Labor's Reply to NYPD surveillance

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The information that has leaked regarding the NYPD and CIA’s secret monitoring of Muslim stores, student organizations, and mosques in New Jersey, New York, and Long Island has elicited feelings of outrage. The NYPD has even recorded conversations between Muslim individuals, making extensive reports of the activities of Muslim-related stores, businesses and organizations, and closely observed the operations of these groups/establishments. All of these covert operations are being conducted unbeknownst to the “subjects” of observation and without their consent.

firerkNYPD commissioner Raymond Kelly strongly defends these investigations and claims that the NYPD is merely “protecting the nation from terror.” During a radio interview on a New York City talkshow, Kelly confidently remarked, “what we’re trying to do is save lives.” One can clearly see that America’s continued “War on Terror” is nothing more than a bogeyman—a fabrication and compilation of false statements, incorrect predictions, and misleading rhetoric that the government, army, and police forces use in order to strip all workers of basic civil liberties. It is a war on workers at home as well as abroad.

After hearing complaints from the president of Yale University regarding the police force’s violation of the students’ civil liberties and intrusive invasion of privacy, Mayor Bloomberg responded, “I don’t know why keeping the country safe is antithetical to the values of Yale.” These words echo those spoken to justify the invasion of Iraq “in search of weapons of mass destruction.” Of course, now we all know that these claims were completely false and used solely to justify the invasion. In fact, Rafid Ahmed Alwan al-Janabi, the Iraqi defector whose reports were the basis of this WMD bogeyman theory has recently admitted them to be “sexed up” lies.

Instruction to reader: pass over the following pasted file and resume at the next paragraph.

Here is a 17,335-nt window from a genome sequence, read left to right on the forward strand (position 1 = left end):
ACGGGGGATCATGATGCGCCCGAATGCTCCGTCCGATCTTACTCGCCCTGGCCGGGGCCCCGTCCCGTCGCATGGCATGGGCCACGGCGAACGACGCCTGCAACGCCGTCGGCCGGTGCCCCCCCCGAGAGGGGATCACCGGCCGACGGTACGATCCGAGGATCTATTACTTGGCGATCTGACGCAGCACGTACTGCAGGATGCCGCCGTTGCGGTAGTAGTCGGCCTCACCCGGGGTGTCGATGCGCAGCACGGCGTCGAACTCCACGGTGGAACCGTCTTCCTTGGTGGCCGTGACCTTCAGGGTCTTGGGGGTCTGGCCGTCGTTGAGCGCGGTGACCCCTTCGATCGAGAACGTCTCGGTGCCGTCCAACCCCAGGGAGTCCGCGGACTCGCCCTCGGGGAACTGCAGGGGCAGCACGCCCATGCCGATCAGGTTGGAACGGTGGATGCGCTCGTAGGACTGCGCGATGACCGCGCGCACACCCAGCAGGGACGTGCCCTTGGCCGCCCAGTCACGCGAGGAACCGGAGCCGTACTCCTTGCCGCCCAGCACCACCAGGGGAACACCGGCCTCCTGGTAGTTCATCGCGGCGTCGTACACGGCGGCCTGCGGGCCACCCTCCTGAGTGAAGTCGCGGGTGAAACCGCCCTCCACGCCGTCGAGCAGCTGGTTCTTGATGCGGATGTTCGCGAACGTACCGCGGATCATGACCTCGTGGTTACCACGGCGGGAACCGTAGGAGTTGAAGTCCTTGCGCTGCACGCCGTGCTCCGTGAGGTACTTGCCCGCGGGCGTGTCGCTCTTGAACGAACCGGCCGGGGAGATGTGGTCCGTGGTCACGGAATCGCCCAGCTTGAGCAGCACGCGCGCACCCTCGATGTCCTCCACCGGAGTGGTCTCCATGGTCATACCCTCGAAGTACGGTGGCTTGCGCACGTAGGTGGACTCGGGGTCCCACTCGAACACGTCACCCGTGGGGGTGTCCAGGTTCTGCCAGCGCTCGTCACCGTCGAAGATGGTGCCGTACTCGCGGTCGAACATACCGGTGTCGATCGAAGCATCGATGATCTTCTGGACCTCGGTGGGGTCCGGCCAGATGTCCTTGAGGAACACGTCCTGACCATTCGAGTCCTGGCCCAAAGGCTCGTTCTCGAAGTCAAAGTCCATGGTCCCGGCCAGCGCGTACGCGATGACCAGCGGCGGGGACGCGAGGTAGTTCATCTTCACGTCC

The frequent speeches of the “good intentions” of the NYPD and the CIA are nothing more than a ploy to distract workers from the real problems they face on a day-to-day basis—problems caused by the capitalist system itself. The role of the state in a capitalist society is, in the last analysis, the defense of private property. But in today’s context—where the working class composes the vast majority of society—the capitalists can rely less on the power of their “armed bodies of men” and need to rely more on the division of the working class along racial, religious, and ethnic lines.

When we were in grade school, we were all taught to praise the U.S. Constitution and view it as a document with mystical powers—holding the key to a world of life, liberty, and the pursuit of happiness. American big business and their Democratic and Republican politicians claim that this document should be representative of American politics and society. Yet, it is violated in the interests of big business on a daily basis. After all, it was inscribed in the Declaration of Independence that “All men are created equal” while the horrifying system of chattel slavery was very much alive and well in the colonies. Similar contradictions exist today when leading politicians say that we are a land of “religious freedom,” while the police secretly investigate and discriminate against those whose religion happens to be Islam.

Corrupt and covert police investigations are nothing new. The current secret surveillance is a mirror image of the operations of COINTELPRO conducted from 1956 to 1971 by J. Edgar Hoover and the FBI. COINTELPRO was a series of secret—and at least on paper, illegal—projects designed to investigate, disrupt, and disband American political organizations that were a “potential threat to national safety.” The groups that fell victim to these operations were predominantly black nationalist, communist, and civil rights organizations. Today there is a new COINTELPRO with a new target—Muslims.

Muslim student organizations at universities such as Yale, Columbia, and Rutgers are falling victim to secret surveillance in the same way that the Student Nonviolent Coordinating Committee fell victim to COINTELPRO during the 1960s civil rights movement. Of course, there was no incriminating evidence found—neither in SNCC or in targeted Muslim student organizations today—that indicated intentions to harm the safety of the country. There have been reports from students who have said that the NYPD’s gross infringement of their privacy has made them feel uncomfortable to attend certain organizations’ meetings, affiliate themselves with such organizations, or even be “caught” praying.